Building block of "happiness hormone" is key to controlling immunity in cancer and auto-immune diseases
Press release by IMBA – Institute of Molecular Biotechnology GmbH
November 07, 2018
For decades researchers have been trying to unravel the complex mechanisms of our immune system. Insights gathered have paved the way for a new era of cancer therapy. If our immune system is activated, the body is able to defend itself against cancer cells and invading pathogens. This approach has revolutionized cancer therapy and resulted in this year's Nobel Prize for Medicine. An international research team led by Josef Penninger at IMBA, Vienna, and Clifford Woolf of the Boston Children's Hospital, Harvard University, now report entirely novel insights into the biology and activation of immune T cells. The authors also show that this new pathway for T cell activation is druggable – to either block multiple autoimmune diseases or to enhance anti-cancer immunity.
The surprising link between neurobiology and immunity
The researchers surprisingly found that a specific type of immune cells in our body, called T cells, require a molecule that was long known to play an important role in the nervous system. In the brain, this molecule, known as tetrahydrobiopterin, or BH4, is needed to produce the “happiness hormone” serotonin or dopamine. " T cells are the soldiers of our immune system and patrol our body “seeking out” pathogen-infected cells or aberrant cells that could become tumors. As a result of such encounters, the T cells are activated, they proliferate and enter “combat mode” to fight danger tour body. A reoccurring problem: Activated T cells can be directed against the body's own cells – leading to allergic reactions and autoimmune diseases such as colitis, asthma, multiple sclerosis, arthritis, or certain skin diseases. In the last years, the critical pathways of T cell activation have been elucidated, allowing for the developmental of multiple groundbreaking therapies. The international research team now reports in Nature that BH4 critically controls the growth of T cells by regulating iron and mitochondrial metabolism. This also now explains the old findings that people with iron deficiency or anemia often suffer from immune problems.
“One fascinating feature of our discovery is that a system that is actually known in neurobiology for decades can play such a key role in T cell biology," says Josef Penninger, founding director of IMBA. "This finding links two completely different systems in our body and is unlike previously known 'immune checkpoints'. For me as a trained immunologist who was involved in defining some of the key signaling pathways in T cells, like CTLA4, it was truly amazing to find such a critical new player in T cell biology – and since it regulates not early activation but how T cells grow, the possibilities for medical applications are extremely varied: from controlling autoimmune diseases, asthma and allergies to having a new way to trigger anti-cancer immunity! "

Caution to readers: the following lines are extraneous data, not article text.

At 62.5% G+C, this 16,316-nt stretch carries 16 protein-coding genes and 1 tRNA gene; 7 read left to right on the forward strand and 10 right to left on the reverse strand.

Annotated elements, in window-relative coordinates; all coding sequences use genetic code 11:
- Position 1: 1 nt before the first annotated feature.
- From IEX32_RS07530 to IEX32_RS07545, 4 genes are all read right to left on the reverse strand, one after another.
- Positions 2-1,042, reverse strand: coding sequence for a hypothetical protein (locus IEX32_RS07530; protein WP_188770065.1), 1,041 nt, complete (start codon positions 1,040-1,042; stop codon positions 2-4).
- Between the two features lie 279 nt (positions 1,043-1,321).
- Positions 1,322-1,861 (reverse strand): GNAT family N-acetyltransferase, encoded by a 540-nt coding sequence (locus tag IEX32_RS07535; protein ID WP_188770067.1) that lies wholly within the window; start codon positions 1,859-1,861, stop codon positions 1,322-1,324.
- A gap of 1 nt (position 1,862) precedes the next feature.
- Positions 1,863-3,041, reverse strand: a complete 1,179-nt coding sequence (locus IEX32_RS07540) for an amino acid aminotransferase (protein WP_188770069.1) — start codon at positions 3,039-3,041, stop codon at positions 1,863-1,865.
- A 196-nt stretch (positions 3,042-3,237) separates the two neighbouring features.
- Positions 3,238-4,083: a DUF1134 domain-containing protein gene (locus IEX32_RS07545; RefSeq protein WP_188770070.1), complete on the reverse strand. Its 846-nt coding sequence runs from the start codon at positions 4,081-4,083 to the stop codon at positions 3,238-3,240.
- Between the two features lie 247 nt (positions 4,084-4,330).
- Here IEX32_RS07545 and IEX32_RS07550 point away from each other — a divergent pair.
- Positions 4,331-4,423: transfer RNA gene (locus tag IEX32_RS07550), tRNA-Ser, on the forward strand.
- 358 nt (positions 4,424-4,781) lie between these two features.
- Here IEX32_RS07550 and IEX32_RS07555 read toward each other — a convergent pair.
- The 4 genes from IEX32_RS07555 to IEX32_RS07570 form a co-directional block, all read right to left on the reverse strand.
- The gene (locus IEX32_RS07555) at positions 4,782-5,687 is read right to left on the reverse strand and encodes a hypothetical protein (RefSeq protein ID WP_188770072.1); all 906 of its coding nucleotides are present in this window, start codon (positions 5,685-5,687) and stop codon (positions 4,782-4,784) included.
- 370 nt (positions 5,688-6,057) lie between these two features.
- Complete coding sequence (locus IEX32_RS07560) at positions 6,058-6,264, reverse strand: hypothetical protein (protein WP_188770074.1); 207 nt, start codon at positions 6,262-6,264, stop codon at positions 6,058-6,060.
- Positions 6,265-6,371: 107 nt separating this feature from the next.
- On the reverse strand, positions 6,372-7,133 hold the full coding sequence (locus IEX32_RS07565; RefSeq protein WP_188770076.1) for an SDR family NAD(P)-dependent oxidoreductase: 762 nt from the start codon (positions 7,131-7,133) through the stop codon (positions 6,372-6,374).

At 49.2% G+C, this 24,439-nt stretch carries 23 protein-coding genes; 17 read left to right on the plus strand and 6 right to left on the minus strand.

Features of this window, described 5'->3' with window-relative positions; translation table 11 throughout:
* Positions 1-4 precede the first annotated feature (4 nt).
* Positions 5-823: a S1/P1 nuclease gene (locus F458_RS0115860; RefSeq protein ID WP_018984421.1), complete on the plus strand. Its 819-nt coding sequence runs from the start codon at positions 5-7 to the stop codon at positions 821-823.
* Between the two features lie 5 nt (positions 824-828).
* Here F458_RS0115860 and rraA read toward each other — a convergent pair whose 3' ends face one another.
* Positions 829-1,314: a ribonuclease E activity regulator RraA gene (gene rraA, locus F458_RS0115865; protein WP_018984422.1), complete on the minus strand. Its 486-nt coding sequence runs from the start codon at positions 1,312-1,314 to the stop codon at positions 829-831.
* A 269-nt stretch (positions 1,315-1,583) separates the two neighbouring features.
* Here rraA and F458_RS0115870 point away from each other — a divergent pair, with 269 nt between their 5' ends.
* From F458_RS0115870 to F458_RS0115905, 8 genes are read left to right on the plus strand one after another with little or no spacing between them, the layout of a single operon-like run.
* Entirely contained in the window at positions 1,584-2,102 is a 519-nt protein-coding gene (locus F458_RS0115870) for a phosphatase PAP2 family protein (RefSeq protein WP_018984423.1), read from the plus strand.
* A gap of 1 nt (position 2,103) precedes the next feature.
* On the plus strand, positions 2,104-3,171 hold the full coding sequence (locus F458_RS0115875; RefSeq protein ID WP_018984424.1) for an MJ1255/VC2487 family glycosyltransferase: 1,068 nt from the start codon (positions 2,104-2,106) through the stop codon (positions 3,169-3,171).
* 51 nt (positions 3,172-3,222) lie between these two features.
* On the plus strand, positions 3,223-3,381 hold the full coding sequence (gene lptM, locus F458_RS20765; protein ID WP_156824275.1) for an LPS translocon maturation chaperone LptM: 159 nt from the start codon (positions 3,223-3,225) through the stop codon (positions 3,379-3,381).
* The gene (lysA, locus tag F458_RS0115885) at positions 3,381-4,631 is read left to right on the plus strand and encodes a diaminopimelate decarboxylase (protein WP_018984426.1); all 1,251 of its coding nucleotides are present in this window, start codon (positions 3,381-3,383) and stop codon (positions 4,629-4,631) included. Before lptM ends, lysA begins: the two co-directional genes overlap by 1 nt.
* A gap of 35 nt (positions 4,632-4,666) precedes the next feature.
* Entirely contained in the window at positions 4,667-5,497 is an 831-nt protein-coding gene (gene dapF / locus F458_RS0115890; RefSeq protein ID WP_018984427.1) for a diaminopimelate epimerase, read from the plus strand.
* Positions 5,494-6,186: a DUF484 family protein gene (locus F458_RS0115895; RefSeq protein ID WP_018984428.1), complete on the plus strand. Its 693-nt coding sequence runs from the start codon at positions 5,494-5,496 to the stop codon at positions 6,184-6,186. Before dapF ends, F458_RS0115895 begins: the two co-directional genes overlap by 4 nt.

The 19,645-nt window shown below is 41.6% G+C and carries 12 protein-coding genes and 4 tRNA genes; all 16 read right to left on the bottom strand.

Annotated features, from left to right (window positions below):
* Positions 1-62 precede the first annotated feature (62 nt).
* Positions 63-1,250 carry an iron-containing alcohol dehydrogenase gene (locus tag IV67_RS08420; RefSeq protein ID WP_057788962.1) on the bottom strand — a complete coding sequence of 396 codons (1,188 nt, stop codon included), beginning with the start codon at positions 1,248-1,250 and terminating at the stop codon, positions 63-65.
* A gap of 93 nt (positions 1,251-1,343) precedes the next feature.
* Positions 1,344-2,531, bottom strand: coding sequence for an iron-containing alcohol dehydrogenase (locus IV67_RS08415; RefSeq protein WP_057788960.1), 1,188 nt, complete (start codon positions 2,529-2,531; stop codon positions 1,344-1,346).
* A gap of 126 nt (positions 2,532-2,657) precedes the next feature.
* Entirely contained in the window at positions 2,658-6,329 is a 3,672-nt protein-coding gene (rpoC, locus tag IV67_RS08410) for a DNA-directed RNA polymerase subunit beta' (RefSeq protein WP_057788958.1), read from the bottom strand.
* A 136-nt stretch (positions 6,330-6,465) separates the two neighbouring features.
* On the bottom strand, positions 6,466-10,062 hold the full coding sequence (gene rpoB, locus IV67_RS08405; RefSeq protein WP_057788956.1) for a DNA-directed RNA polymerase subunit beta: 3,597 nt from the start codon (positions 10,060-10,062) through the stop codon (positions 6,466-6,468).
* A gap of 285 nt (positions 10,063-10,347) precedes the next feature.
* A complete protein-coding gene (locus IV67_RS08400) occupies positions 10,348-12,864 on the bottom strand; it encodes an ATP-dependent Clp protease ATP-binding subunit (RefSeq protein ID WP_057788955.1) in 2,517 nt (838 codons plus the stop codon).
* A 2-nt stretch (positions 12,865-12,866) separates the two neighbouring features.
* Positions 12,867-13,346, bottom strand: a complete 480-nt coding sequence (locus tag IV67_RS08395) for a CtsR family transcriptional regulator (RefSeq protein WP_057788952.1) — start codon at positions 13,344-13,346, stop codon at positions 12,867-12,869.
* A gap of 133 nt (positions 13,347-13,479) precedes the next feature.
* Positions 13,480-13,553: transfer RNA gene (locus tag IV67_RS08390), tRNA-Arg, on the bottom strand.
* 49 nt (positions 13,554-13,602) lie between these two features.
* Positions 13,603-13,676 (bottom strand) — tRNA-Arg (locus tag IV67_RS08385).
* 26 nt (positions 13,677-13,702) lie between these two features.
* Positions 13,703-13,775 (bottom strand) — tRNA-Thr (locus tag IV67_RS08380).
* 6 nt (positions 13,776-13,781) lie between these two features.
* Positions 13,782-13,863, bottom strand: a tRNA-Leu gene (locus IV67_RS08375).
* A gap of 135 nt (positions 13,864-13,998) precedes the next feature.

Clinical Hattrick: therapies for autoimmune diseases, allergies, and cancer
"Autoimmune conditions and allergies are among the most common diseases worldwide and therapies are urgently needed. In this context, our discovery can be very useful. By inhibiting BH4 we can “tame” these auto-aggressive T cells so that they do not destroy healthy tissue or cause chronic inflammation, " says Shane Cronin "says Shane Cronin, postdoctoral fellow at the IMBA and Harvard as well as first author of the current publication in Nature. Together with Clifford Woolf of Harvard Medical School, and Kai Johnsson, Max Planck Institute for Medical Research, Heidelberg, the researchers developed a novel drug called QM385, which inhibits BH4 production for future clinical use. Using multiple models, treatment of mice with the BH4 blockers indeed “calms” auto-aggressive T cells and abrogates T cell-mediated allergic inflammation and gut and brain autoimmunity. “I am very optimistic that we have the means to introduce a new and highly effective treatment strategy for multiple allergic and autoimmune diseases” says Clifford Woolf. “The beauty of the approach is that instead of targeting a single cytokine or class of T cells we halt proliferation in all disease related T cells and this could translate into activity across multiple diverse clinical conditions.”